Rising healthcare costs are consistently cited in ERC’s research as a top concern among employers in Northeast Ohio. Interestingly, data from sources ranging from local (ERC) to national (Kaiser Family Foundation) have shown more moderate percent increases in health insurance premiums in 2013. The reasons for these increases, no matter how large or small, are multi-faceted and difficult to measure, but for a glimpse at how many area organizations managing these increases, we turn to the 2013 ERC Wellness Practices Survey.
1) Empowering employees
Much like in 2011, when the Wellness Survey was last conducted, the 2013 results suggest that organizations are still largely focusing on methods of cost control that empower employees to make better decisions related to their overall health. In particular, the top two methods of cost control, “educating employees to be better health consumers” and “creating wellness programs” (both used by about two-thirds of employers) rely heavily on employees to make well informed choices. It is also worth noting that while both of these options rely heavily on employees, they also give employers the opportunity to influence and structure the various programs that fall under these categories in order to fit the organization’s workforce demographics and culture to maximize the effectiveness of the programs.
2) Change your plan
Fairly straightforward, this option was popular among nearly half of employers, who simply took a good hard look at how their health insurance plans were structured and made changes to the plan design itself to curb costs. In some cases, this ultimately meant switching to self funded health insurance or changing insurance vendors altogether.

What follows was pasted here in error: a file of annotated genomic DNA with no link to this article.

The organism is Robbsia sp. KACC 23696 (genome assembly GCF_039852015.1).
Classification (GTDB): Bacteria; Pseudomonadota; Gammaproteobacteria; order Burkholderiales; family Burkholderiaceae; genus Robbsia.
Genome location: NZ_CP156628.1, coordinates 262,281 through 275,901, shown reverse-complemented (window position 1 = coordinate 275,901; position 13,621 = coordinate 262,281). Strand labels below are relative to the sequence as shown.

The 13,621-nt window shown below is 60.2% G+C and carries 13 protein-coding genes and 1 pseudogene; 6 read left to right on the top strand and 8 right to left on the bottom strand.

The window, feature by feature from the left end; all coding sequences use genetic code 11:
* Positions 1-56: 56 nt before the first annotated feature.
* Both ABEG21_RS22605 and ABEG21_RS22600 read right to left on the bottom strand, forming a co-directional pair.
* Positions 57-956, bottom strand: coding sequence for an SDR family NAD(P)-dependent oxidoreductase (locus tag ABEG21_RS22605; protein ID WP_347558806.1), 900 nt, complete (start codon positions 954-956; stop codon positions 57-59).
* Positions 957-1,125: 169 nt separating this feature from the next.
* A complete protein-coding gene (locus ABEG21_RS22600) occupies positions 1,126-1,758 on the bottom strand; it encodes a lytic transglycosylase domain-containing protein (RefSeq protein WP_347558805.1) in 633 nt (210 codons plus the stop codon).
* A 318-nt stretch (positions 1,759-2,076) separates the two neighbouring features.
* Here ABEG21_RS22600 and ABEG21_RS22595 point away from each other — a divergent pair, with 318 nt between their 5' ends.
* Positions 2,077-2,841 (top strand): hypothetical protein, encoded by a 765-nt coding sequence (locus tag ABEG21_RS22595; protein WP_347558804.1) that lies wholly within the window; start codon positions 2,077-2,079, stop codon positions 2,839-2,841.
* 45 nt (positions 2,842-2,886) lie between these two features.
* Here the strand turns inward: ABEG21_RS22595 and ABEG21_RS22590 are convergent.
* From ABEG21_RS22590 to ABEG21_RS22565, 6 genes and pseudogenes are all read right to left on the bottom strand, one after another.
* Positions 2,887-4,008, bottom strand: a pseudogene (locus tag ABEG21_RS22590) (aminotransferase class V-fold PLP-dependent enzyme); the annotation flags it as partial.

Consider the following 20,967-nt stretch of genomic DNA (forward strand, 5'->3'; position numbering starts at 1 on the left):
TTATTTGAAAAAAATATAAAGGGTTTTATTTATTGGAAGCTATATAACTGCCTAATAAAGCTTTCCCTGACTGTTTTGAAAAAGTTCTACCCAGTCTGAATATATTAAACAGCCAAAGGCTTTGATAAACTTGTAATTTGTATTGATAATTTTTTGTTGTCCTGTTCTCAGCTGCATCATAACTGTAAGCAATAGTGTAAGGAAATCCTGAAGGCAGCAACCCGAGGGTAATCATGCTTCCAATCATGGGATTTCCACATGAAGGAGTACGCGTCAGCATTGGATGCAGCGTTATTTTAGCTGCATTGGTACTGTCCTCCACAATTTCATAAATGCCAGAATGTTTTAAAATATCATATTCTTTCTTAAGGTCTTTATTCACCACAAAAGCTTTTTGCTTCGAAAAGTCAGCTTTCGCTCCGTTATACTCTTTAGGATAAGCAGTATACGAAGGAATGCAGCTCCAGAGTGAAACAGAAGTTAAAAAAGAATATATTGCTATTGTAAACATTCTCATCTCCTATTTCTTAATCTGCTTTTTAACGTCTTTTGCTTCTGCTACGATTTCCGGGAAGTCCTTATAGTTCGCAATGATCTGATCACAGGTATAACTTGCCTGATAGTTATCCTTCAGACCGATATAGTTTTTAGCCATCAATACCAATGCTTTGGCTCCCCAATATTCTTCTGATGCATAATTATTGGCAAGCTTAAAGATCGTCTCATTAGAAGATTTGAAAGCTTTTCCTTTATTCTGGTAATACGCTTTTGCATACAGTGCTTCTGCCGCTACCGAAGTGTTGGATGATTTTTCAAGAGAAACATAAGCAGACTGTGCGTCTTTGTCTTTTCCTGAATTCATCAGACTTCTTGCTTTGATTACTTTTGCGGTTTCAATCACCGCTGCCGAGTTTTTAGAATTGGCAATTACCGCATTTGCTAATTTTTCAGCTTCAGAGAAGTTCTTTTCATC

3) Cost sharing
While the strategies employed by organizations that fall under this category are not always recommended, some, like placing limits on spousal or charging tobacco users slightly more in premiums are less controversial than others. For example, according to the Wellness Practices Survey, 37% of employers manage their healthcare costs by increasing costs such as copays and deductibles. While having to tell employees they will have to pay more money to see a specialist or fill a prescription is not an enviable position, these incremental changes are far less challenging for an organization overall than “reducing hours to less than 30 hours per week”- a method used by only 5% of the overall sample.
See Figure 1 below for a complete listing of the strategies used by employers to control health insurance costs or for additional information, download the 2013 ERC Wellness Practices Survey.